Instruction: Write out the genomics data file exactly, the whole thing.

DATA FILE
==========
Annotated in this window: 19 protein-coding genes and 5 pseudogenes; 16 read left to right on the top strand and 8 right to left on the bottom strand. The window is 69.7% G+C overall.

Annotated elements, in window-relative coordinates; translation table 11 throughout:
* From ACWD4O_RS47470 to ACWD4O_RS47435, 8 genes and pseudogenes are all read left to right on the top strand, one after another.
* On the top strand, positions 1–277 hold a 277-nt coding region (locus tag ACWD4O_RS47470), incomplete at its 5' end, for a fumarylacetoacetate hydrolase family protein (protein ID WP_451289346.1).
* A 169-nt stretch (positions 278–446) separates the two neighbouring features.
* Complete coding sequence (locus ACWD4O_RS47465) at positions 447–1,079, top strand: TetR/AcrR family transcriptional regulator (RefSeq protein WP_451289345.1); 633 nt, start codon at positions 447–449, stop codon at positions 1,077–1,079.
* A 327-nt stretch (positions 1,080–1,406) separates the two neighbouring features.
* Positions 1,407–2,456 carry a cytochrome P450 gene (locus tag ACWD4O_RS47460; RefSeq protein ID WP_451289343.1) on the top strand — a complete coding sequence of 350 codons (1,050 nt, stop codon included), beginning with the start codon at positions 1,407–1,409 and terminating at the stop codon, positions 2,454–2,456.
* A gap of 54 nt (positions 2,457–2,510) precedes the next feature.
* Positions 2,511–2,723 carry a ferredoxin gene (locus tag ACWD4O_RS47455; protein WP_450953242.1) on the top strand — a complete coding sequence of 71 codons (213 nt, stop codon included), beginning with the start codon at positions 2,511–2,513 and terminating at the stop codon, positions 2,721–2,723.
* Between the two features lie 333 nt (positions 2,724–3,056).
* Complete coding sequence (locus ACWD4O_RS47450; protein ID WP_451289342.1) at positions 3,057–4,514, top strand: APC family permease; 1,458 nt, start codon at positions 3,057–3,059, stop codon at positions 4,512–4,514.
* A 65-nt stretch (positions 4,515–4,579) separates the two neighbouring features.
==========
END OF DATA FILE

Annotated in this window: 19 protein-coding genes and 5 pseudogenes; 16 read left to right on the top strand and 8 right to left on the bottom strand. The window is 69.7% G+C overall.

Annotated elements, in window-relative coordinates; translation table 11 throughout:
* From ACWD4O_RS47470 to ACWD4O_RS47435, 8 genes and pseudogenes are all read left to right on the top strand, one after another.
* On the top strand, positions 1–277 hold a 277-nt coding region (locus tag ACWD4O_RS47470), incomplete at its 5' end, for a fumarylacetoacetate hydrolase family protein (protein ID WP_451289346.1).
* A 169-nt stretch (positions 278–446) separates the two neighbouring features.
* Complete coding sequence (locus ACWD4O_RS47465) at positions 447–1,079, top strand: TetR/AcrR family transcriptional regulator (RefSeq protein WP_451289345.1); 633 nt, start codon at positions 447–449, stop codon at positions 1,077–1,079.
* A 327-nt stretch (positions 1,080–1,406) separates the two neighbouring features.
* Positions 1,407–2,456 carry a cytochrome P450 gene (locus tag ACWD4O_RS47460; RefSeq protein ID WP_451289343.1) on the top strand — a complete coding sequence of 350 codons (1,050 nt, stop codon included), beginning with the start codon at positions 1,407–1,409 and terminating at the stop codon, positions 2,454–2,456.
* A gap of 54 nt (positions 2,457–2,510) precedes the next feature.
* Positions 2,511–2,723 carry a ferredoxin gene (locus tag ACWD4O_RS47455; protein WP_450953242.1) on the top strand — a complete coding sequence of 71 codons (213 nt, stop codon included), beginning with the start codon at positions 2,511–2,513 and terminating at the stop codon, positions 2,721–2,723.
* Between the two features lie 333 nt (positions 2,724–3,056).
* Complete coding sequence (locus ACWD4O_RS47450; protein ID WP_451289342.1) at positions 3,057–4,514, top strand: APC family permease; 1,458 nt, start codon at positions 3,057–3,059, stop codon at positions 4,512–4,514.
* A 65-nt stretch (positions 4,515–4,579) separates the two neighbouring features.